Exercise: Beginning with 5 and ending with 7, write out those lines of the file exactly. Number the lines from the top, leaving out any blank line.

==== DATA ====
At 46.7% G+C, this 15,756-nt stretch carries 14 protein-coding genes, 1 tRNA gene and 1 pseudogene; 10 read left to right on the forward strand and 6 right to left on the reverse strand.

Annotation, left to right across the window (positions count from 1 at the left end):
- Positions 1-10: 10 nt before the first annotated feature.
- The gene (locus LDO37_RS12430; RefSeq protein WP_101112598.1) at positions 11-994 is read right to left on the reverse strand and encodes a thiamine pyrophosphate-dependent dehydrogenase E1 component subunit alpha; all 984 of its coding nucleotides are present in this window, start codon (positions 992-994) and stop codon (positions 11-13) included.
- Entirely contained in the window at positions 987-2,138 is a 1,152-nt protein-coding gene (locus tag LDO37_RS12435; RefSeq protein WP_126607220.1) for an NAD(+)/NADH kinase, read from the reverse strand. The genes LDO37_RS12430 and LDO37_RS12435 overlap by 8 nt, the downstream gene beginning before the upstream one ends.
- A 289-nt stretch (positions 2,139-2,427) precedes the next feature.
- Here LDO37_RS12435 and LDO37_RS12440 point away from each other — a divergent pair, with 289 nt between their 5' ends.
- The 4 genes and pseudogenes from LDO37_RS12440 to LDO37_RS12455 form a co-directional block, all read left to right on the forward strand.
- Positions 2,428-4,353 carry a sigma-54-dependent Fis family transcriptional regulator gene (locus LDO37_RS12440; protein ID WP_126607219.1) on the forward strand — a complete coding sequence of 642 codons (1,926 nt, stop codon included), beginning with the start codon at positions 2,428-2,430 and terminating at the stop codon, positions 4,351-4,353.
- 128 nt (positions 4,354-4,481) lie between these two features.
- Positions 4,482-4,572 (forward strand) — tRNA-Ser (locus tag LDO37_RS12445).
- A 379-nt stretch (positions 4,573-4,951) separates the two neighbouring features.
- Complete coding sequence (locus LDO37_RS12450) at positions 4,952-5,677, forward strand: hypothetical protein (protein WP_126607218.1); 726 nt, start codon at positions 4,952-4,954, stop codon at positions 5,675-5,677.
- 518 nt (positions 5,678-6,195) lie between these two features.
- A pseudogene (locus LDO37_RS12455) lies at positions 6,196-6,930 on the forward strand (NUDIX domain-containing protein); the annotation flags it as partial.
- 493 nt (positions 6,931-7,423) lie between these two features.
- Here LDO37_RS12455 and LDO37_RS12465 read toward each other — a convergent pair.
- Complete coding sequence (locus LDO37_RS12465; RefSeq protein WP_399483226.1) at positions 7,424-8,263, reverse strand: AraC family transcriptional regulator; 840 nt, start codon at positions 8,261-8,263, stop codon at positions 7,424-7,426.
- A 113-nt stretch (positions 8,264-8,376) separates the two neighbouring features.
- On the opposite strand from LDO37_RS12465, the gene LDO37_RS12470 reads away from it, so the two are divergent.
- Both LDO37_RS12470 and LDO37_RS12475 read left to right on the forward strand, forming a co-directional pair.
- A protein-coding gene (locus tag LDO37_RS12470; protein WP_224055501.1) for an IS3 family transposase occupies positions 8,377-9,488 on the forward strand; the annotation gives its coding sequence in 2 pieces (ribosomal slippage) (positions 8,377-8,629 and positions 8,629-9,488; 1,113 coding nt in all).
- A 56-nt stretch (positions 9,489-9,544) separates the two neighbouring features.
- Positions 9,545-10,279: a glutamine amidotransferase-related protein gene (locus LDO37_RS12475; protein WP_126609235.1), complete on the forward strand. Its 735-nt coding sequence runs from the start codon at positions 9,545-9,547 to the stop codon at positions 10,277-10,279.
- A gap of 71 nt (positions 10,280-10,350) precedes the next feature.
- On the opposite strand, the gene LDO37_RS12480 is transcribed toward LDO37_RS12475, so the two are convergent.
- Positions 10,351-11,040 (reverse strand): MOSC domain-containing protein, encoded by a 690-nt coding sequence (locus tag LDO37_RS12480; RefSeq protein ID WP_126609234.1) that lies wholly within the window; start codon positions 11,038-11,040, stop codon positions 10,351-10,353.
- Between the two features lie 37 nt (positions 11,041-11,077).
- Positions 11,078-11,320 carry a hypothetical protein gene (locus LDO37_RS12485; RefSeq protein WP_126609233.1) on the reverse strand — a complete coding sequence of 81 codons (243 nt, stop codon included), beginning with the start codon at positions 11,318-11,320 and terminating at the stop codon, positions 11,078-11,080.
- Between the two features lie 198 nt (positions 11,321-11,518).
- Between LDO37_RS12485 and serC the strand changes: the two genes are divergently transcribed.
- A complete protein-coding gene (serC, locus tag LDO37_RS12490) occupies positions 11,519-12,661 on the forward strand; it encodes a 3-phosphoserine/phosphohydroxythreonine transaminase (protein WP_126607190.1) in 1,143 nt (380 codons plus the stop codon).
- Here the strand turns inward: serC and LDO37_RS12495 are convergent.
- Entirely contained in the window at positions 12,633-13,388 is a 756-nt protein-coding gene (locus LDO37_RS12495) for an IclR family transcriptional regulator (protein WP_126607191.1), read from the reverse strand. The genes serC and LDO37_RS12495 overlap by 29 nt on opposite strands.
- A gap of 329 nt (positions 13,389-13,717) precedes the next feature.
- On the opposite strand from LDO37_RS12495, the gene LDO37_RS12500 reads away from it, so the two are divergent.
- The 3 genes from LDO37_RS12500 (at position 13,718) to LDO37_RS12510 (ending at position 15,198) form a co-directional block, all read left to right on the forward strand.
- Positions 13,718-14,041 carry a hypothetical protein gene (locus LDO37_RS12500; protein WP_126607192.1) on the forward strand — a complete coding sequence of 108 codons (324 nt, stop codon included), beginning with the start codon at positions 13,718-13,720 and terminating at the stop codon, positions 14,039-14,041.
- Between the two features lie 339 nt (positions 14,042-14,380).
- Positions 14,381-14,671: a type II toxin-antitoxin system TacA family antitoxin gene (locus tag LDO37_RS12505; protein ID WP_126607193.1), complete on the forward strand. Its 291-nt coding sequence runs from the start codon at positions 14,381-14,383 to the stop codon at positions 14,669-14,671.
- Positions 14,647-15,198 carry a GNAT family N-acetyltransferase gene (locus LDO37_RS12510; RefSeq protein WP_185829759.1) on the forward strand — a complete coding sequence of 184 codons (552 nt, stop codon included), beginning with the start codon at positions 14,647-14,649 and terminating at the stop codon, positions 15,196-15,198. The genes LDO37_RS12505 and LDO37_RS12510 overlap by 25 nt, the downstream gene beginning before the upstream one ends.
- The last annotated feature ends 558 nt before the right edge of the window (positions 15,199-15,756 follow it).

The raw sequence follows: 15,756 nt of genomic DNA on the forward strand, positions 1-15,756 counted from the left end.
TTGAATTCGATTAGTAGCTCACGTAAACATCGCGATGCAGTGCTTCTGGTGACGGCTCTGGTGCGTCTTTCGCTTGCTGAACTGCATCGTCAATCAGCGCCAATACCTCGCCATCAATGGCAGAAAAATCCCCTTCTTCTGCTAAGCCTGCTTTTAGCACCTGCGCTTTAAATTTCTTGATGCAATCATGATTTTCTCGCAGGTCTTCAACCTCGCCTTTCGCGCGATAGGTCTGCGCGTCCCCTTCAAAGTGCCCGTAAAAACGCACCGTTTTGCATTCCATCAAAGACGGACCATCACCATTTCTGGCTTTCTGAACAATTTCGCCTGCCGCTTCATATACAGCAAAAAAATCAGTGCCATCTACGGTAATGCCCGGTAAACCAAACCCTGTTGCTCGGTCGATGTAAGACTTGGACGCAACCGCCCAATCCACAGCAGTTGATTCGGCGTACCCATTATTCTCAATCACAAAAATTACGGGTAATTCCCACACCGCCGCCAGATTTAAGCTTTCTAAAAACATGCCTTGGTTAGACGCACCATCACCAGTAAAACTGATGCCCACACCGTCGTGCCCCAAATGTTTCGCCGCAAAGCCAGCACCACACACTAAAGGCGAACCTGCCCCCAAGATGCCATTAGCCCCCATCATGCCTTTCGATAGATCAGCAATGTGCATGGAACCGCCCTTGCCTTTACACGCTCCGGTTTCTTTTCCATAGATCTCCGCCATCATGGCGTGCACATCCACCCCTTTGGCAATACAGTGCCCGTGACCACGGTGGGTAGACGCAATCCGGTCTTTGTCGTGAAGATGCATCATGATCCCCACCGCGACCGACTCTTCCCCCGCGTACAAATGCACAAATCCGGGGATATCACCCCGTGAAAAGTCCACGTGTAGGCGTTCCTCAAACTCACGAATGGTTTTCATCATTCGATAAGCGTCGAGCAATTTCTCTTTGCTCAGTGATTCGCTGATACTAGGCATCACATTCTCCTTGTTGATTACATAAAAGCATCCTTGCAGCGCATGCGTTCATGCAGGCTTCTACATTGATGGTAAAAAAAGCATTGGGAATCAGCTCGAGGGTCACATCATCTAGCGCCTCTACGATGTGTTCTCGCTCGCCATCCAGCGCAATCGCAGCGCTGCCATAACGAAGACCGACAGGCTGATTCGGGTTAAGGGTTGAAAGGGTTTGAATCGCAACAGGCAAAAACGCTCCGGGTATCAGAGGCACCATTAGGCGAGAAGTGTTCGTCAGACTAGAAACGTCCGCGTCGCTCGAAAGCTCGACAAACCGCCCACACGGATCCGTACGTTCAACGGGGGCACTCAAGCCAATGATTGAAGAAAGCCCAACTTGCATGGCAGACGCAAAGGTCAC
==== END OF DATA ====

- Entirely contained in the window at positions 987-2,138 is a 1,152-nt protein-coding gene (locus tag LDO37_RS12435; RefSeq protein WP_126607220.1) for an NAD(+)/NADH kinase, read from the reverse strand. The genes LDO37_RS12430 and LDO37_RS12435 overlap by 8 nt, the downstream gene beginning before the upstream one ends.
- A 289-nt stretch (positions 2,139-2,427) precedes the next feature.
- Here LDO37_RS12435 and LDO37_RS12440 point away from each other — a divergent pair, with 289 nt between their 5' ends.